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Front. Immunol. | doi: 10.3389/fimmu.2019.02320

Effect of Adhesion and Substrate Elasticity on Neutrophil Extracellular Trap Formation

 Luise Erpenbeck1*,  Antonia L. Gruhn1, 2, Galina kudryasheva3,  Gökhan Günay1, 4, Daniel Meyer4, 5, Julia Busse1, Elsa Neubert1, 4,  Michael P. Schön1, 6,  Florian Rehfeldt3 and  Sebastian Kruss4*
  • 1Department of Dermatology, Venereology and Allergology, University Medical Center, University of Göttingen, Germany
  • 2Klinik für Dermatologie, Venerologie und Allergologie, Universitätsmedizin Göttingen, Germany
  • 3Third Institute of Physics - Biophysics, University of Göttingen, Germany
  • 4Institute of Physical Chemistry, University of Göttingen, Germany
  • 5University of Göttingen, Germany
  • 6Lower Saxony Institute of Occupational Dermatology, University Medical Center Göttingen, Germany

Neutrophils are the most abundant type of white blood cells. Upon stimulation, they are able to decondense and release their chromatin as neutrophil extracellular traps (NETs). This process (NETosis) is part of immune defense mechanisms but also plays an important role in many chronic and inflammatory diseases such as atherosclerosis, rheumatoid arthritis, diabetes and cancer. For this reason, much effort has been invested into understanding biochemical signaling pathways in NETosis. However, the impact of the mechanical micro-environment and adhesion on NETosis is not well understood.
Here, we studied how adhesion and especially substrate elasticity affect NETosis. We employed polyacrylamide (PAA) gels with distinctly defined elasticities (Young’s modulus E) within the physiologically relevant range from 1 kPa to 128 kPa and coated the gels with integrin ligands (collagen I, fibrinogen). Neutrophils were cultured on these substrates and stimulated with potent inducers of NETosis: phorbol 12-myristate 13-acetate (PMA) and lipopolysaccharide (LPS). Interestingly, PMA-induced NETosis was neither affected by substrate elasticity nor by different integrin ligands. In contrast, for LPS stimulation, NETosis rates increased with increasing substrate elasticity (E > 20 kPa). LPS-induced NETosis increased with increasing cell contact area, while PMA-induced NETosis did not require adhesion at all. Furthermore, inhibition of phosphatidylinositide 3 kinase (PI3K), which is involved in adhesion signaling, completely abolished LPS-induced NETosis but only slightly decreased PMA-induced NETosis.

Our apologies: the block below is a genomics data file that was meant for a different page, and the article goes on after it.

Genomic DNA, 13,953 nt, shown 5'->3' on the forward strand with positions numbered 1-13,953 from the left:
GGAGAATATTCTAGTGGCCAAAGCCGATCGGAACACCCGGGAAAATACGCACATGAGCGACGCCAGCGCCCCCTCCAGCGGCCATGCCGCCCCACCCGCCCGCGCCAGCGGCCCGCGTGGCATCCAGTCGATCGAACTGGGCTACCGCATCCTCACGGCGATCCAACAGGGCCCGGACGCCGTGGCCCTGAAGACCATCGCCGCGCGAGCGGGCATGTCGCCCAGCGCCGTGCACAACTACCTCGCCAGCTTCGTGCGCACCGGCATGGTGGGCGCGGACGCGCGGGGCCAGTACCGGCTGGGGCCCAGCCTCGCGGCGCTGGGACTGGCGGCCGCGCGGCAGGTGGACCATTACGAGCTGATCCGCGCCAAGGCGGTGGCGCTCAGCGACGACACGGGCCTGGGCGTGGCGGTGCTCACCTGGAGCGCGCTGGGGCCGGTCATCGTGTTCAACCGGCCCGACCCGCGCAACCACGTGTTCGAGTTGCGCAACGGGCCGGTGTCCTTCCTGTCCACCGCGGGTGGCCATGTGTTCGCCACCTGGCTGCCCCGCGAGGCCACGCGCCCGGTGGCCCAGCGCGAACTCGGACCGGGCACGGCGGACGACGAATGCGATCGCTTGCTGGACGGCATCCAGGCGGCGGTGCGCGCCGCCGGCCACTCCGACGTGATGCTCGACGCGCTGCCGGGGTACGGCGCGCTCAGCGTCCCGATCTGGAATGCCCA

In summary, we show that LPS-induced NETosis depends on adhesion and substrate elasticity while PMA-induced NETosis is completely independent of adhesion.

Keywords: Neutrophil extracellular traps (NET), substrate elasticity, Stiffness & its variations, Inflammation, Immunomodulation, Adhesion, innate immunity, Neutrophil (PMN)

Received: 20 May 2019; Accepted: 13 Sep 2019.

Copyright: © 2019 Erpenbeck, Gruhn, kudryasheva, Günay, Meyer, Busse, Neubert, Schön, Rehfeldt and Kruss. This is an open-access article distributed under the terms of the Creative Commons Attribution License (CC BY). The use, distribution or reproduction in other forums is permitted, provided the original author(s) and the copyright owner(s) are credited and that the original publication in this journal is cited, in accordance with accepted academic practice. No use, distribution or reproduction is permitted which does not comply with these terms.

* Correspondence:
Dr. Luise Erpenbeck, University of Göttingen, Department of Dermatology, Venereology and Allergology, University Medical Center, Göttingen, Germany, luise.erpenbeck@med.uni-goettingen.de
Dr. Sebastian Kruss, Institute of Physical Chemistry, University of Göttingen, Göttingen, D-37077, Lower Saxony, Germany, skruss@gwdg.de